Thousands are Sailing - Ireland's emigrant legacy
The experience of the Irish community in Britain is often overlooked in explorations of the relationship between Britain and Ireland, particularly the huge numbers of men and women who, forced by economic hardship, left Ireland to seek work in England in the years after the Second World War. In order to give voice to this huge well of experiences, the Wolfe Tone Society has organised ``Thousands are Sailing'', a day of commemoration of post-war emigration to England to be held in Camden Irish Centre on 9 September. The day will include a series of lectures, exhibitions, music and dancing and a showing of Philip Donnellan's banned documentary, The Irishman.
The primary inspiration for the event, however, has been provided by the award-winning book `I Could Read the Sky', a brilliant and poignant novel by Timothy O'Grady which, together with stunning photographs by Steve Pyke, explores the nature of memory and exile. The book has also been successfully adapted into a play and after its first performance in London last year, will be staged again, performed by O'Grady himself, as the climax of the day's events.
There were so many children who were doomed to emigrate and when they came to England they felt shame because they were outcasts. They were regarded with at best indifference and at worst outright hostility
Although born and brought up in Chicago, O'Grady spent a considerable time living in London, and the motivation for the book arose partly from his experience of the exiled Irish community in the city, as well as his family's origins in County Kerry. Whilst Ireland itself is full of memories, O'Grady felt that this sense of history had not really found its way to emigration; ``one of the main areas of experience involving a lot of memory''.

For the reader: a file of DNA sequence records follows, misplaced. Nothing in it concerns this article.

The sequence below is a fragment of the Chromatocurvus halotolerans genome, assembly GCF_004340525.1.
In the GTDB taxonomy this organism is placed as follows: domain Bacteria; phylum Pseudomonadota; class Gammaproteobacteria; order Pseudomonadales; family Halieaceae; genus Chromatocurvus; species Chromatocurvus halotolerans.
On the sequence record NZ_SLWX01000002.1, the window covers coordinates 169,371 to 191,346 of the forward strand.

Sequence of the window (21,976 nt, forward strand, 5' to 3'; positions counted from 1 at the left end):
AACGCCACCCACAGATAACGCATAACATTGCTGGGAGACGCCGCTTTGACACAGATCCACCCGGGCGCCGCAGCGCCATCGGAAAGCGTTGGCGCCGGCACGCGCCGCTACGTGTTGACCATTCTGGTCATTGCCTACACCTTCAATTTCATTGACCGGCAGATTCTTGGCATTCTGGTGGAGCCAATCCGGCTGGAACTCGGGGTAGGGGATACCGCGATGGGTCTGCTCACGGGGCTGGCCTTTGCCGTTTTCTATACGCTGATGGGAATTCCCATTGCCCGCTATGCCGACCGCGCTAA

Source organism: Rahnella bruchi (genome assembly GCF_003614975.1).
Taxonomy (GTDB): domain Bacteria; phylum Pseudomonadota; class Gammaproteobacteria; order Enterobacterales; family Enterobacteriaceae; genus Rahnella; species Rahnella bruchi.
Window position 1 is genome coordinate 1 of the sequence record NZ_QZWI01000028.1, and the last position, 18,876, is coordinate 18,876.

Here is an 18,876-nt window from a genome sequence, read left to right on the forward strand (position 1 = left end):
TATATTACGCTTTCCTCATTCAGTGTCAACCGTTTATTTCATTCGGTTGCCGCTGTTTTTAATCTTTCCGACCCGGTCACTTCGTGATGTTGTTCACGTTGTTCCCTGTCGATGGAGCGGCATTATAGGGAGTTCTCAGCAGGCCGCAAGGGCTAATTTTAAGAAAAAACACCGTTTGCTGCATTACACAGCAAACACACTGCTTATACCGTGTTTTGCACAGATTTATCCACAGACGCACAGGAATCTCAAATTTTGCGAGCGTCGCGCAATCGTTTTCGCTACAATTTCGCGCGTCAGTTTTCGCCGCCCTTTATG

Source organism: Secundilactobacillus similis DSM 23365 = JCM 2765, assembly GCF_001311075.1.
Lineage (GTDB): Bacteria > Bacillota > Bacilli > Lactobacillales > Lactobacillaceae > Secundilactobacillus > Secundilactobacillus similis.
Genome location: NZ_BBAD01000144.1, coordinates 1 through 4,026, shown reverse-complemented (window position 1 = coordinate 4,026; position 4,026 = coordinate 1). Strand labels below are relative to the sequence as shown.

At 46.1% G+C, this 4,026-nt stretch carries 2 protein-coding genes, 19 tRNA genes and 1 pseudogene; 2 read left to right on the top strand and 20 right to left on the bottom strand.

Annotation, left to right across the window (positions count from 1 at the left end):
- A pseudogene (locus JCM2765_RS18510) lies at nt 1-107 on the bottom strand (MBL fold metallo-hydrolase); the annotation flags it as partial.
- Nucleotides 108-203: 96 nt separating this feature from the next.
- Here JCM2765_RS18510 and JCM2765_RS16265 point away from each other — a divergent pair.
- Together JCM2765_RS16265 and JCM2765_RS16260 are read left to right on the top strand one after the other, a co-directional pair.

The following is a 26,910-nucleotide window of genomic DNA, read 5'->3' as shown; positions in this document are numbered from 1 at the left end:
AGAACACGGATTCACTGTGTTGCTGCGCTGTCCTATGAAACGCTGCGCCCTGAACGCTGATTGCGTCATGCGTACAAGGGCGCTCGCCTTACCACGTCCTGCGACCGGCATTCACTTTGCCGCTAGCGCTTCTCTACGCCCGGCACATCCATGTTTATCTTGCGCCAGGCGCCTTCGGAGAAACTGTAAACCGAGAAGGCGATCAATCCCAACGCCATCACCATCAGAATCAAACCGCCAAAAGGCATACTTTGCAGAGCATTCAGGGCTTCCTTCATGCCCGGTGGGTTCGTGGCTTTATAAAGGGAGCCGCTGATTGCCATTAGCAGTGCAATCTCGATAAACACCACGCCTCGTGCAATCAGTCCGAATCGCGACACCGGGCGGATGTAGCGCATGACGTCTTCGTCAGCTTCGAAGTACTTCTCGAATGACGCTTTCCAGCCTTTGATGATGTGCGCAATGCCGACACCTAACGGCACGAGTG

``I had been living in London for about 15 plus years and been around the bars enjoying the music and mixing with Irish emigrants of all ages, a lot of whom were labouring,'' he explains. ``I knew Donegal and the Arran Islands and my family are originally from Kerry, so I had experience of the West of Ireland.
``The possibility for the book came up in a strange way. My publisher had seen Steve Pyke's pictures - Steve had been photographing Ireland for ten years - and we wanted to find a way of producing a book which was not just captions to photographs. We wanted a real interaction between the pictures and the words because they come from the same root experience, but still that each of them do what only they could do. Photographs are like memories; they take a moment and allow you to transport someone somewhere else, freezing the moment in time - like an act of memory itself.
``I looked at the pictures and it took me about two years to work out what approach to take. It was never anticipated as a novel - it just evolved into that. I looked at a lot of collaboration between writers and photographers and they didn't really need each other, so I wanted it to be a genuine book, not just some publisher's invention.''
He also recalls being struck by the letters which appeared - and still do - in The Irish Post, the London-based newspaper for the Irish community in Britain in which relatives tried to track down those who emigrated and then simply disappeared.
``The Irish Post regularly runs letters such as `Looking for Mary Doyle who was known to frequent such-and-such ballroom in 1962'. Within my own family circle, my ex-wife's uncle didn't get the land, so he went away and nothing was heard of him ever again. All his nieces and nephews tried to find him and it was agony; this absence, a terrible ache, a feeling of distress and shame for this man who'd vanished and they didn't know where. Eventually he died in Nottingham in a tiny bedsit and it was two weeks before the body was discovered. There are lots of stories like that.''